Caution for Illinois Dental Providers – State Enacts Prejudgment Interest in Malpractice Cases

Home   /   Caution for Illinois Dental Providers – State Enacts Prejudgment Interest in Malpractice Cases

Illinois Enacts Pre-Judgment Interest

Timothy R. Bone – Vice President of Claims


The Illinois Code of Civil Procedure has included payment of post-judgment interest at the rate of 9% per year for a long time.  This is the interest on a verdict for the plaintiff from the date the judgment is entered by the court until it is paid in full.


Now, the Illinois Legislature has decided to amend this portion of the Code of Civil Procedure by requiring the court to add 6% “pre-judgment interest” to the judgment for the plaintiff in all personal injury and wrongful death lawsuits.


Effective July 1, 2021 this new law will apply to all existing lawsuits, and to all lawsuits filed after that date.  The new law applies only to verdicts, which are rendered after a trial.  If the case is resolved by settlement before or during a trial, then prejudgment interest does not apply.


The prejudgment interest of 6% will be applied to economic damages (e.g., lost wages and medical bills) as well as non-economic damages (e.g., pain and suffering, loss of a normal life); and will apply to both past and future damages.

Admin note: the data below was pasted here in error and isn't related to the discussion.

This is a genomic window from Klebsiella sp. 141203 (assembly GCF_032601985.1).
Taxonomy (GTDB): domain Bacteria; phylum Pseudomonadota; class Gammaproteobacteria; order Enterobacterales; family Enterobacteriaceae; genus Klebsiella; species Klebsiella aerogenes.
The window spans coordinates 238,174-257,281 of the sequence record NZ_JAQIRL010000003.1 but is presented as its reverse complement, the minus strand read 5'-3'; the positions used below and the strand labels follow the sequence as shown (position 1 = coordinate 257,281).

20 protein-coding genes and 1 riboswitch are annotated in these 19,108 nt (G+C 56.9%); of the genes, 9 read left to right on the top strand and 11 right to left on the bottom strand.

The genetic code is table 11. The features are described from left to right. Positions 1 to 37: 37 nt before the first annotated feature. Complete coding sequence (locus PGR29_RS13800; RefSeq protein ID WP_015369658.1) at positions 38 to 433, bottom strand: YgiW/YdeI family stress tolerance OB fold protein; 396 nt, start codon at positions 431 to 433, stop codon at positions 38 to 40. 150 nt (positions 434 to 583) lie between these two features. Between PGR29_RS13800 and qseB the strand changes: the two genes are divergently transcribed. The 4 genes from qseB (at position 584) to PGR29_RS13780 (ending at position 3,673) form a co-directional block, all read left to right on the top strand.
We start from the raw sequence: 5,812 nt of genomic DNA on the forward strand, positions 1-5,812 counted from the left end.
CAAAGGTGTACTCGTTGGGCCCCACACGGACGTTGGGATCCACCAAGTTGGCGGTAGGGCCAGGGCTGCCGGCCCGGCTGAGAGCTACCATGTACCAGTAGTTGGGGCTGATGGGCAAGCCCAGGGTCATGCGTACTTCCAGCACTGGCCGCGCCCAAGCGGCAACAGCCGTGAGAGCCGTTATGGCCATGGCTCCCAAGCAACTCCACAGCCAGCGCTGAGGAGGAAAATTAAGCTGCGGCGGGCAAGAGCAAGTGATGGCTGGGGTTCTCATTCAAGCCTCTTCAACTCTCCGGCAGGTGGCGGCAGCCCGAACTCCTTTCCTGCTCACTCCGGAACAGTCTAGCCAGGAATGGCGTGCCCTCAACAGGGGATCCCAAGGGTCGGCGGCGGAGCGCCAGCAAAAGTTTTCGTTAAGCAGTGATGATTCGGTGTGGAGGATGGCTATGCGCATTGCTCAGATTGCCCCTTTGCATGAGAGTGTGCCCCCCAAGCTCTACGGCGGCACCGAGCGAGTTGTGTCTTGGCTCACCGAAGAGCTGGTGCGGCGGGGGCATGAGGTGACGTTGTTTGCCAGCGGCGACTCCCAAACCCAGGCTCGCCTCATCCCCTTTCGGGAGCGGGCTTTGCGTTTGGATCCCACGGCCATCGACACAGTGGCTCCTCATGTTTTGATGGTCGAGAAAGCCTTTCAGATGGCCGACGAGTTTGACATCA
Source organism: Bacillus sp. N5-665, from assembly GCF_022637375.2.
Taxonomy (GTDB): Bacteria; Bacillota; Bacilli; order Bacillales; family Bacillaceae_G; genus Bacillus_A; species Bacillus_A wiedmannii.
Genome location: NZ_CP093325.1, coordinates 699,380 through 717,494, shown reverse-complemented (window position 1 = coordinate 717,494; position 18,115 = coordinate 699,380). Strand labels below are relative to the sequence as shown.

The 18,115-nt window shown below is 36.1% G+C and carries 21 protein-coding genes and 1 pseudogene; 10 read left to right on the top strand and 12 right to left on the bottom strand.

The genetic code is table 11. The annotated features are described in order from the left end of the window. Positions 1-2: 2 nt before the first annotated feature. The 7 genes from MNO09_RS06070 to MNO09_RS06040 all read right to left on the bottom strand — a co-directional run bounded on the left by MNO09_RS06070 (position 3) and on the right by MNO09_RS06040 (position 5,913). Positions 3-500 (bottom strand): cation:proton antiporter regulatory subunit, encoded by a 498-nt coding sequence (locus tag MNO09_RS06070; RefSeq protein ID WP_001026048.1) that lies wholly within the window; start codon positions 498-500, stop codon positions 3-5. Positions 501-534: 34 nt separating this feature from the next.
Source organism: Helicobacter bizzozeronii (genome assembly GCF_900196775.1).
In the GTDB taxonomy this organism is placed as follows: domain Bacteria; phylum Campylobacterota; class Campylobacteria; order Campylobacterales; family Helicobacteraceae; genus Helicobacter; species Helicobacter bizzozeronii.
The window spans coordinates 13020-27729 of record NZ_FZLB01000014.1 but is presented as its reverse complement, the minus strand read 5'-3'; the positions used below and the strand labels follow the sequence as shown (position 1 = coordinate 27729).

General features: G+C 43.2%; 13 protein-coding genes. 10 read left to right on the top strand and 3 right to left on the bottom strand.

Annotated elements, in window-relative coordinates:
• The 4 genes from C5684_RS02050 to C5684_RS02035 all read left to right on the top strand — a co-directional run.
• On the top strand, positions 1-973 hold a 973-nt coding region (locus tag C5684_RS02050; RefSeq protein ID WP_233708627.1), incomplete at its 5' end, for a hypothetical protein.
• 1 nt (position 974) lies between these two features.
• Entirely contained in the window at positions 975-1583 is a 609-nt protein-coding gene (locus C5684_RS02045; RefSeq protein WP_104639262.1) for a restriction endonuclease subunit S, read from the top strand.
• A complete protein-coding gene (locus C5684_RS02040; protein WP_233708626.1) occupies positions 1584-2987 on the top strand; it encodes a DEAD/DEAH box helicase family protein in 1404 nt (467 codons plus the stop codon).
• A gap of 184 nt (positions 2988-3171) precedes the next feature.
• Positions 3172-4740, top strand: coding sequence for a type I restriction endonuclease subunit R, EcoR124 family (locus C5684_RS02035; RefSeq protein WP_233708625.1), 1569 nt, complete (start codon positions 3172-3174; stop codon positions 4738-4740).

Prejudgment interest will not apply to punitive damages, sanctions, statutory attorney’s fees, and statutory costs.  It also will not apply to the following defendants:  the State of Illinois, a unit of local government, a school district, a community college district, nor any other “governmental entity.”


The Illinois Legislature did provide a way in which a defendant may attempt to limit its liability for this prejudgment interest as follows:

  1. If a defendant makes a written offer of settlement within one year of the case being filed (or by July 1, 2022 for all pending cases) and the offer is either rejected by the plaintiff or not accepted within 90 days of the offer, then the plaintiff will only be able to recover prejudgment interest on the amount of any judgment that exceeds the highest written offer.
  2. If there is a defense verdict, no interest is owed.
  3. If there is a verdict for the plaintiff that is equal to or less than the written offer, then the court will hold that no prejudgment interest has accrued.
  4. This prejudgment interest will not be allowed to accrue for longer than five (5) years.


Here are three hypothetical examples to illustrate application of the new law.  All assume a trial being held three (3) years after the filing of the lawsuit.

  1. Defendant makes a timely offer to settle of $750,000, which is rejected by the plaintiff. The verdict is $1,000,000; thus, interest is awarded only on the difference of $250,000, at 6% per year.   Prejudgment interest:  $250,000 x .06 x 3 = $45,000.
  2. Defendant makes an offer to settle of $100,000, which is rejected by plaintiff. The verdict is $100,000.  No interest is awarded.
  3. Defendant makes no offer. The verdict is $1,000,000.  Prejudgment interest:  $1,000,000 x .06 x 3 = $180,000.

The stated intent of this new law is to encourage insurance companies to settle cases earlier than is now being accomplished, though many unanswered questions remain.  It is anticipated that appellate courts will eventually be reviewing multiple cases challenging various aspects of this new law.